Why PHP Programmers are Leaving

Recent web survey report shows us a surprising fact about PHP programmers deciding to leave PHP for Ruby on Rails.

future-rails-developers-current-platform

Of course this survey isn’t necessarily the reason to claim the quality of the programming language it represents. I even convince that the numbers merely show us how programmers deal with the language they choosed.

There are many reasons why PHP programmer decides to leave for another language, but i think the most significant reason is because of many undisciplined PHP Programmers out there. They might not realized this, but they have made PHP looks really bad.

One of the thing they did so often is lack of attention in security aspect. Ilia showed us how many PHP codes out there are so fragile and open, waiting to be exploited. Just try this out by Google code search. Even the old problems like SQL injection still exists out there, thanks to those undisciplined PHP programmers.

The other thing undisciplined programmer often do is they still think they live in 90’s, where everything must be build from scratch, where OOP was not the option, where framework was not invented yet. They’re the ones who make coding in PHP such a mess and chaostic.

There are some reasons I belive why PHP was made so simple, it leaves us free to express ourself in the most unpredictable yet clever ways. Also it makes newbies so easy to learn it.

So using PHP in old fashion way will only make PHP looks bad, and many more people will leave it. That’s why i’m so excited with many PHP frameworks today, it gives us more power to build better and more secure web application.

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11 Comments

  1. the numbers merely show
    There isnt enough information on the chart to understand what the numbers show!

    We dont even know if they have been normalized for the breakdown between Perl/Python/PHP/etc programmers in the survey sample – maybe there were just a lot more PHP programmers.

  2. I posted PHP specific searches simply because I felt it would be most relevant to the PHP audience. To think that PHP is the only web scripting language that makes it easy to have security holes is silly. I can easily craft you queries to find similar issues in Perl, Python,Java and yes, even Ruby applications where the code is public. A quick search on Google will show you plenty of people doing exactly that and posting it to their own blogs.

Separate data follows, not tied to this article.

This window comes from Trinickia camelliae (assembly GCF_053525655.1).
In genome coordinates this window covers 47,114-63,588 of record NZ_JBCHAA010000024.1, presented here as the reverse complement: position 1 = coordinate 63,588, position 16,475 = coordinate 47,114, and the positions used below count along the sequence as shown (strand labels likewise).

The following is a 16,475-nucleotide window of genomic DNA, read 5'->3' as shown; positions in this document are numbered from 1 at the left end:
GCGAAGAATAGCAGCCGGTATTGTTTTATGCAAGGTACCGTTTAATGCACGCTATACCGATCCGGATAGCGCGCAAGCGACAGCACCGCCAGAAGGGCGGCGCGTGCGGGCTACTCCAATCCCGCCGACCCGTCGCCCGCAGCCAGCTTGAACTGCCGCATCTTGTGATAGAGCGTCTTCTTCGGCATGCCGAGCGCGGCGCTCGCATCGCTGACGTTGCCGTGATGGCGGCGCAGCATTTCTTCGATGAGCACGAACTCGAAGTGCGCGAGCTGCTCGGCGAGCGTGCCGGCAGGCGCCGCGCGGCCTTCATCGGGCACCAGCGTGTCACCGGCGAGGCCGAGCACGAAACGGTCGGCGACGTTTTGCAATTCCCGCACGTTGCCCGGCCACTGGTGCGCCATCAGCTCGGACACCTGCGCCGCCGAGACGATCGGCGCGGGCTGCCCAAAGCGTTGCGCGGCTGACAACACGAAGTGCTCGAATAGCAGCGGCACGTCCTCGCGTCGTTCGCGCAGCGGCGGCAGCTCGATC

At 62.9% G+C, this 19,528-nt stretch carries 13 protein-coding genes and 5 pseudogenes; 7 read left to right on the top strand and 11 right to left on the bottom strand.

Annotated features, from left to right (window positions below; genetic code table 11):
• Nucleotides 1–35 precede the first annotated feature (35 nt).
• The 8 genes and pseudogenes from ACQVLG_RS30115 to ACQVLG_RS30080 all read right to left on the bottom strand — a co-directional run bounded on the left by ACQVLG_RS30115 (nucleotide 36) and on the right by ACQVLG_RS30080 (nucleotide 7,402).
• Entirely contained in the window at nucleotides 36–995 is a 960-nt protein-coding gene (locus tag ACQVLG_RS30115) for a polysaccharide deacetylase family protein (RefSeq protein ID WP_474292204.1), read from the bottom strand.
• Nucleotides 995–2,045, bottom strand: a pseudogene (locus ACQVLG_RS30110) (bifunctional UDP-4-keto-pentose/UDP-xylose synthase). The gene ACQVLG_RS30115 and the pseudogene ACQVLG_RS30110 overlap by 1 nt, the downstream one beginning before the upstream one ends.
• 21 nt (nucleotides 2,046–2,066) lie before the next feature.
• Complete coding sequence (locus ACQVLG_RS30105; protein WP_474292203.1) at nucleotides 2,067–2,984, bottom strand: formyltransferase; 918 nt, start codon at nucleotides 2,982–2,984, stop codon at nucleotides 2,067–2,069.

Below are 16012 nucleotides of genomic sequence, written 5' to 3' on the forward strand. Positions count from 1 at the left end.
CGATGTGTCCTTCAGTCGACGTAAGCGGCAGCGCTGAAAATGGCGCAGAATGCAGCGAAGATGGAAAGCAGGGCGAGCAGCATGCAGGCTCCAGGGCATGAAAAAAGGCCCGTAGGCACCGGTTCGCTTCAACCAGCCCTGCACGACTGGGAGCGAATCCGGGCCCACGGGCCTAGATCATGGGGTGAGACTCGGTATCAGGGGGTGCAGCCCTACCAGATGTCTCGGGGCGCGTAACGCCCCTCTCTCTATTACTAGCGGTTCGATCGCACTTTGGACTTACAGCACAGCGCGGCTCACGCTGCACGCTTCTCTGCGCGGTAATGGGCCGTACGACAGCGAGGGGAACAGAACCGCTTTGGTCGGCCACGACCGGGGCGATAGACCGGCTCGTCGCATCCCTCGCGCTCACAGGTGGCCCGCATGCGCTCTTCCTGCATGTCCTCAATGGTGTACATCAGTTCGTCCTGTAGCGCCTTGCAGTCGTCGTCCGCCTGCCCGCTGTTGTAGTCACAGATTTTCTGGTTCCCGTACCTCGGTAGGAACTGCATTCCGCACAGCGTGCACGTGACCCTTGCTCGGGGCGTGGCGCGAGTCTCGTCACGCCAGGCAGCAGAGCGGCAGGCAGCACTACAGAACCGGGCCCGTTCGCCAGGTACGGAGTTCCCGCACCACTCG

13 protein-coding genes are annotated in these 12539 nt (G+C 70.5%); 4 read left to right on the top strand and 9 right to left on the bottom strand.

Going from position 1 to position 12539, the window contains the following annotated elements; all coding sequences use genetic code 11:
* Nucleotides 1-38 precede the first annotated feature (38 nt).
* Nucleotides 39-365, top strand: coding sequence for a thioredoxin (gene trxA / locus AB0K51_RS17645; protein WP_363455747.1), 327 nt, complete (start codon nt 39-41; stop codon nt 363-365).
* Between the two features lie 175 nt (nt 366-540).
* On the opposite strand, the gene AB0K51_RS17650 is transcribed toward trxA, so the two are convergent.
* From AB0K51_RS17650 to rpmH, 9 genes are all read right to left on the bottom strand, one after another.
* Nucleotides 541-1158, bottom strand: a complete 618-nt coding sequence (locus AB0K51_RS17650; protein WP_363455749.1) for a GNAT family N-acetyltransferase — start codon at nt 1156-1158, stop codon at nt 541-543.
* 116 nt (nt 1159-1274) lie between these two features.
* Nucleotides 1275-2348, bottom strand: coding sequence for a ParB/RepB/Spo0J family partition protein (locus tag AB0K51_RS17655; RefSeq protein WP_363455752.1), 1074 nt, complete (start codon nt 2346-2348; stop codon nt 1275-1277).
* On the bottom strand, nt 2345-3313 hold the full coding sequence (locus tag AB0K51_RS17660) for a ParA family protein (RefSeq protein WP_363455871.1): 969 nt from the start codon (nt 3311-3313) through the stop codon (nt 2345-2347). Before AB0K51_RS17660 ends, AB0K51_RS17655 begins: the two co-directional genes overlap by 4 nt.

For people concerned about security on Ruby on rails, I’d strongly recommend reading the following thread: http://www.ruby-forum.com/topic/76671#120390 or try this URL: http://www.ruby-forum.com/search?query=“>////\
    Furthermore, the stats are based on a closed survey that costs $800 minimum to see, of 5,000 developers where the data is not publicly available. Given millions of programmers out there you could easily survey a targeted audience that will allows you to draw all manner of fun conclusions, such as that ASP.NET is the choice if 99% of the developers out there.

  3. Thanks Ilia. I still love PHP as much as before. I just want to make a warm alarms to what i called as undisciplined programmer. Then again, perhaps i’m one of them.

    Thanks for came by, gee i never thought i’d drag the master here

    🙂

  4. @Eristemena: Except that RoR isn’t zero, it’s labeled as “0.26”.

    And there’s no explanation of what the heck that y-axis is measuring. “Likelihood” sounds like a probability, but probability runs from 0 to 1, while this graph has things running up to 3.45.

    So what the heck are the units here? Without knowing that, the entire graph is meaningless.

  5. I still do not understand why people mention so much about Ruby/and Rails. I only think that RoR is a simple solution to a class of simple issues. PHP is far more powerful to Ruby in term of web platform support. The only thing it lack is a/some mature and elegant framework(s) like RoR. But with Solar framework and Zend Framework, I believe that it is about to come.

    Ruby on Rails is not a revolution. It is a evolution. PHP5/6 is a evolution too.

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